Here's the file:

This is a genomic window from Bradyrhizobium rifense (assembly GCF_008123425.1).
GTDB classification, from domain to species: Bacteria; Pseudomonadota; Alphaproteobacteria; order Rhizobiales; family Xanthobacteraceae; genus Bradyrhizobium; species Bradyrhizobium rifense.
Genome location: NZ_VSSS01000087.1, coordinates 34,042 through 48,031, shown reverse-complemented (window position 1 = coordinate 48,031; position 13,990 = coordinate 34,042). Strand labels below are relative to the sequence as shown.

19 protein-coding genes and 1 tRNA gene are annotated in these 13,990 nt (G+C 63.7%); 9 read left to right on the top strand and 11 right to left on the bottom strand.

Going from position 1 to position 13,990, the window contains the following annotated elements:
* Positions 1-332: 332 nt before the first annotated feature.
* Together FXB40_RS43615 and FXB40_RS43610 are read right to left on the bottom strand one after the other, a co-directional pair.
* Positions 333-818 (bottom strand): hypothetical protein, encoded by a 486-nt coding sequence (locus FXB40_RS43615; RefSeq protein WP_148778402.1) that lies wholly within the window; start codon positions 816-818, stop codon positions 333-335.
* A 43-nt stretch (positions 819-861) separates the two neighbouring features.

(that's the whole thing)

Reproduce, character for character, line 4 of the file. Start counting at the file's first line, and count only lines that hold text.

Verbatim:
19 protein-coding genes and 1 tRNA gene are annotated in these 13,990 nt (G+C 63.7%); 9 read left to right on the top strand and 11 right to left on the bottom strand.